As the November presidential elections draw closer, Folio initiates a series of six critical discussions on the potential outcomes of the election at the national and state level; led by noted national commentator and Folio Board Secretary Mort Kondracke.
In the third event of the series, Resat Kasaba and Dan Chirot of the Jackson School of International Studies will be joined by Gary Locke and Barry McCaffrey and former AP and Los Angeles Times foreign correspondent Carol J. Williams. The panel will explore foreign policy as a campaign issue and the main challenges the next president will face.
Resat Kasaba is the Jackson School Director and Stanley D. Golub Chair in International Studies an expert in the history and politics of the Middle East. Recently, he has been researching the role of education in the formation of modern Turkish identity in the twentieth century.
Carol J. Williams has reported from more than 80 countries for the Associated Press (1980-1990) and the Los Angeles Times (1990-2015). She served two postings in Moscow before and after the Soviet Union’s breakup and covered armed conflicts in Yugoslavia, Afghanistan, Chechnya, Iraq and Ukraine.
Daniel Chirot, Herbert J. Ellison Professor of Russian and Eurasian Studies at the University of Washington’s Henry M. Jackson School, has authored books about social change, ethnic and nationalist conflicts, Eastern Europe, and tyranny. He is the author of the recently published So You Want a Revolution? From Idealistic Radicalism to Tragedy.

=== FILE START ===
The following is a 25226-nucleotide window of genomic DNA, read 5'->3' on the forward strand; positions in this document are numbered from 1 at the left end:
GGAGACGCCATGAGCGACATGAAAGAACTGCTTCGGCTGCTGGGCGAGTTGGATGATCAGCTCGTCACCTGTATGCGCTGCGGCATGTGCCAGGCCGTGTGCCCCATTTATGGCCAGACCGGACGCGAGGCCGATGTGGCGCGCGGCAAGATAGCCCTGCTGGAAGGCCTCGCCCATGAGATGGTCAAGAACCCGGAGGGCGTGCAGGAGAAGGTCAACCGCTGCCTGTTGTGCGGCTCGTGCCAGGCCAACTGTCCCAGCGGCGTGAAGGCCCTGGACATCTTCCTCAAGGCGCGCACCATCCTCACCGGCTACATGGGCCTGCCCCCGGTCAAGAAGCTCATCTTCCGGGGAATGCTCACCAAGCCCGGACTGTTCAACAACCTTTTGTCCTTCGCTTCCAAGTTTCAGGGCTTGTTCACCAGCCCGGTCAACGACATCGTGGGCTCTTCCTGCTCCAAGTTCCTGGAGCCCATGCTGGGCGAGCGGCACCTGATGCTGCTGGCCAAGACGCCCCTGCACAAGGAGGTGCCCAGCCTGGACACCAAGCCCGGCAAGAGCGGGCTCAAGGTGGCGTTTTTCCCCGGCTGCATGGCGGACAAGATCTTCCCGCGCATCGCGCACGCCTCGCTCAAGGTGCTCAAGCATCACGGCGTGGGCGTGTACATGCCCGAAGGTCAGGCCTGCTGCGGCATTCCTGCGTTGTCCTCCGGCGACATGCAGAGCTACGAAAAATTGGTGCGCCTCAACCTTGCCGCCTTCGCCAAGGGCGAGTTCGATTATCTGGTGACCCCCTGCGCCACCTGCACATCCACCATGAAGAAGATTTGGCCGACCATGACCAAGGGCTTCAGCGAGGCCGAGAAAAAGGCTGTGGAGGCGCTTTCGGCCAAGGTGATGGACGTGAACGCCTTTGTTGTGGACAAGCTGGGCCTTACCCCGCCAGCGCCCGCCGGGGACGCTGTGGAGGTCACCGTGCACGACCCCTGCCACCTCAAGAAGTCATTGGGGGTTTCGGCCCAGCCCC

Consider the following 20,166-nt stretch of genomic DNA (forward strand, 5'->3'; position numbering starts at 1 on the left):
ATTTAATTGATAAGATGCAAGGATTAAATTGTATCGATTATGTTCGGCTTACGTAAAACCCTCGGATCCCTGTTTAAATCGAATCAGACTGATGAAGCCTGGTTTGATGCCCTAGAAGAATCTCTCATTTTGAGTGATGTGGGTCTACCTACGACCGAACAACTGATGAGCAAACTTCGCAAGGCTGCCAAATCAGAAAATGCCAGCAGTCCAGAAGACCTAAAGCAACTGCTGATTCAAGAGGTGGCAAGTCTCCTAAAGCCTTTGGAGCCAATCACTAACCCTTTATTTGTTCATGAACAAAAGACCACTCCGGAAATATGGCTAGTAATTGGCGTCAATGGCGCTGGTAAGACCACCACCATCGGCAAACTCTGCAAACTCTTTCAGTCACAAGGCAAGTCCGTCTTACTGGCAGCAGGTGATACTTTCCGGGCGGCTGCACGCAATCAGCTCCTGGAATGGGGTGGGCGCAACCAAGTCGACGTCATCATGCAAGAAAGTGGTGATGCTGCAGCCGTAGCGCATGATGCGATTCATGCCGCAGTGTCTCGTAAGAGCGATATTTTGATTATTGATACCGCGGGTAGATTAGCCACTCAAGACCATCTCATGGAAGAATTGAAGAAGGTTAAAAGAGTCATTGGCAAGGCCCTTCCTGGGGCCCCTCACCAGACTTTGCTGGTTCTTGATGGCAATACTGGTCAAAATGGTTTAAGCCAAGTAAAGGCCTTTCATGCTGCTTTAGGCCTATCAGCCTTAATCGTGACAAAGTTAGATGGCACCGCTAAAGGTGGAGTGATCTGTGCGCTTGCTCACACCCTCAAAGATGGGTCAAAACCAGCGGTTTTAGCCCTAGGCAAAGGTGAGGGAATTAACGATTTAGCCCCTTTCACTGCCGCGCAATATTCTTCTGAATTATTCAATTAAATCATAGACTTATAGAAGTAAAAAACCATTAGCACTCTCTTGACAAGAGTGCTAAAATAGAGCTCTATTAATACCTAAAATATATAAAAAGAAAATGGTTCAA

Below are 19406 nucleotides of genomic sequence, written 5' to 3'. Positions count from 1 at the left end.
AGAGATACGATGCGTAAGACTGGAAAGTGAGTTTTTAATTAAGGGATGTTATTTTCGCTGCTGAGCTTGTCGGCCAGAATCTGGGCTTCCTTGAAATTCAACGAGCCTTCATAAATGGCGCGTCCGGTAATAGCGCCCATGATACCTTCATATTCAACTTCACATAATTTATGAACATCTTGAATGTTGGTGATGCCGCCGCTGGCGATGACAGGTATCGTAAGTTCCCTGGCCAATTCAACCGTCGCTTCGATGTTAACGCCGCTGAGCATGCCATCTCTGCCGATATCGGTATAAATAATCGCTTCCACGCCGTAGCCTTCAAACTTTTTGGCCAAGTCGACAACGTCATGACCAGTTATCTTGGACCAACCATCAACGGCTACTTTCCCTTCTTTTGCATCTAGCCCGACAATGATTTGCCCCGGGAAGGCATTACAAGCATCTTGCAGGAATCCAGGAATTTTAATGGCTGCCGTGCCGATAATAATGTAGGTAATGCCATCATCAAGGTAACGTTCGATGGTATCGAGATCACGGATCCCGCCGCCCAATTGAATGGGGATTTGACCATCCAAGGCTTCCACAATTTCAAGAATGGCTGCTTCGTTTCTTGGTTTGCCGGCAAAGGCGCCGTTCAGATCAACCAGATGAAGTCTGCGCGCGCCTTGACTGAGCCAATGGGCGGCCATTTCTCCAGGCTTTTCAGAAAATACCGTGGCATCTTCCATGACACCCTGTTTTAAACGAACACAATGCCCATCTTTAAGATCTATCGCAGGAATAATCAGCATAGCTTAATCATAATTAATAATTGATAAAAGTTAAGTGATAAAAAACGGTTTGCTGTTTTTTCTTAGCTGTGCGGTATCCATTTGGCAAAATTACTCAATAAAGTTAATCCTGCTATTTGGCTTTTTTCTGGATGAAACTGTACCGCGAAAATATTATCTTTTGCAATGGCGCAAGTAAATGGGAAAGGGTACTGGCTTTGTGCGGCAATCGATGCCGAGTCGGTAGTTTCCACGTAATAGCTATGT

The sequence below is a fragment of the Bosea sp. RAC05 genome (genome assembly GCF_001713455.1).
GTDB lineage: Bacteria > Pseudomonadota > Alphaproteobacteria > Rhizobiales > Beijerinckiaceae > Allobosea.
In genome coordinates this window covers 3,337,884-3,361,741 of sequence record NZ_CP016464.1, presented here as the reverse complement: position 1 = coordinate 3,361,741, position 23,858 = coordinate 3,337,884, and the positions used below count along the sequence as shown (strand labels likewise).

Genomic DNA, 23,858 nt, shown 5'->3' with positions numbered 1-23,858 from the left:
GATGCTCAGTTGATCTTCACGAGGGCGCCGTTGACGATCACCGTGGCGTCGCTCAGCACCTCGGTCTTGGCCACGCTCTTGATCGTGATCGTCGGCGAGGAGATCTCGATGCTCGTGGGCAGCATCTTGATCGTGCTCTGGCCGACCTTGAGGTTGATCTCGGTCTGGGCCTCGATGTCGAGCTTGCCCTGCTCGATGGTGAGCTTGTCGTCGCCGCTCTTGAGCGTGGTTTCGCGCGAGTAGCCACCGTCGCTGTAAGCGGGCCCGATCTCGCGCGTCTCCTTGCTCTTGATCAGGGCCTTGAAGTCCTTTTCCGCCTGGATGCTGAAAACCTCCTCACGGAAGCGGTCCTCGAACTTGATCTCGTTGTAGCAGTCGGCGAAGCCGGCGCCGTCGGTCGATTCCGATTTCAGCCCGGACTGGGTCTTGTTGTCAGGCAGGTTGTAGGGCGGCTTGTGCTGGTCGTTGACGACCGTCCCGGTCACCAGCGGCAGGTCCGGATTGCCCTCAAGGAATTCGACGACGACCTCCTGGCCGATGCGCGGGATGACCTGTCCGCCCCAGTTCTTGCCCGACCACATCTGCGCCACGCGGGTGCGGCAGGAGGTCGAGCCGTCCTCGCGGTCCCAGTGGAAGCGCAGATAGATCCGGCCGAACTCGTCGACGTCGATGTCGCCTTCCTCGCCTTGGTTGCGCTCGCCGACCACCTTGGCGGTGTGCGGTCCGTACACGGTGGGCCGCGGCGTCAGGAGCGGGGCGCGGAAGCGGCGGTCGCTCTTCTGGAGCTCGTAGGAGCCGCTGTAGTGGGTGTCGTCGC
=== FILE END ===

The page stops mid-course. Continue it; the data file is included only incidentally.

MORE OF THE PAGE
Gary Locke is an American politician and diplomat who served as the 10th United States ambassador to China (2011–14). He was previously the 21st governor of Washington (1997–2005) and served in the Obama administration as United States Secretary of Commerce (2009–11). Locke is the first governor in the continental United States of East Asian descent and the only Chinese American ever to have served as a governor of any state. In May 2020 Gary was appointed interim president of Bellevue College.
Barry McCaffrey is a former United States Army officer and currently a regular foreign affairs analyst for NBC and MSNBC. Barry served on U.S. President Bill Clinton's Cabinet as the Director of the Office of National Drug Control Policy. He received three Purple Heart medals for injuries sustained during his service in the Vietnam War, two Silver Stars, and two Distinguished Service Crosses.